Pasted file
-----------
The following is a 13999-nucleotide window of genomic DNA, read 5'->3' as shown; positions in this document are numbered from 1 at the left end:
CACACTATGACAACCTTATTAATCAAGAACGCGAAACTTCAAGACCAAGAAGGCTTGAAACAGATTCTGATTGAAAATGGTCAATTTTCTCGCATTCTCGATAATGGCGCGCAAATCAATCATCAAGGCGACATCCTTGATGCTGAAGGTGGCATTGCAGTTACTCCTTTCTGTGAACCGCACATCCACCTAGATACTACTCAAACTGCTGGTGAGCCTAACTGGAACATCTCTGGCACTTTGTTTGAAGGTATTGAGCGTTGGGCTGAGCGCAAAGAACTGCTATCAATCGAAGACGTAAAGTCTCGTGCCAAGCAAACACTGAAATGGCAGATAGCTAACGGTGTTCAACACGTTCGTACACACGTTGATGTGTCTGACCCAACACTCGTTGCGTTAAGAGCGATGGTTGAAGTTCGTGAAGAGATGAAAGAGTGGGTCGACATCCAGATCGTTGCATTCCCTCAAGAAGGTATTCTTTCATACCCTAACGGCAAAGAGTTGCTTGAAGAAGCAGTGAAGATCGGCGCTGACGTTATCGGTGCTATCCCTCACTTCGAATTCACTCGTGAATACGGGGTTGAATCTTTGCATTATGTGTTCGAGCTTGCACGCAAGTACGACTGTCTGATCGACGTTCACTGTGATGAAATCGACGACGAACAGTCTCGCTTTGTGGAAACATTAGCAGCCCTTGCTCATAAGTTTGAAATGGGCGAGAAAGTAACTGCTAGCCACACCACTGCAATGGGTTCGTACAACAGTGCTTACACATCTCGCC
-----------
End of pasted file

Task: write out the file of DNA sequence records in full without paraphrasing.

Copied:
The following is a 13999-nucleotide window of genomic DNA, read 5'->3' as shown; positions in this document are numbered from 1 at the left end:
CACACTATGACAACCTTATTAATCAAGAACGCGAAACTTCAAGACCAAGAAGGCTTGAAACAGATTCTGATTGAAAATGGTCAATTTTCTCGCATTCTCGATAATGGCGCGCAAATCAATCATCAAGGCGACATCCTTGATGCTGAAGGTGGCATTGCAGTTACTCCTTTCTGTGAACCGCACATCCACCTAGATACTACTCAAACTGCTGGTGAGCCTAACTGGAACATCTCTGGCACTTTGTTTGAAGGTATTGAGCGTTGGGCTGAGCGCAAAGAACTGCTATCAATCGAAGACGTAAAGTCTCGTGCCAAGCAAACACTGAAATGGCAGATAGCTAACGGTGTTCAACACGTTCGTACACACGTTGATGTGTCTGACCCAACACTCGTTGCGTTAAGAGCGATGGTTGAAGTTCGTGAAGAGATGAAAGAGTGGGTCGACATCCAGATCGTTGCATTCCCTCAAGAAGGTATTCTTTCATACCCTAACGGCAAAGAGTTGCTTGAAGAAGCAGTGAAGATCGGCGCTGACGTTATCGGTGCTATCCCTCACTTCGAATTCACTCGTGAATACGGGGTTGAATCTTTGCATTATGTGTTCGAGCTTGCACGCAAGTACGACTGTCTGATCGACGTTCACTGTGATGAAATCGACGACGAACAGTCTCGCTTTGTGGAAACATTAGCAGCCCTTGCTCATAAGTTTGAAATGGGCGAGAAAGTAACTGCTAGCCACACCACTGCAATGGGTTCGTACAACAGTGCTTACACATCTCGCC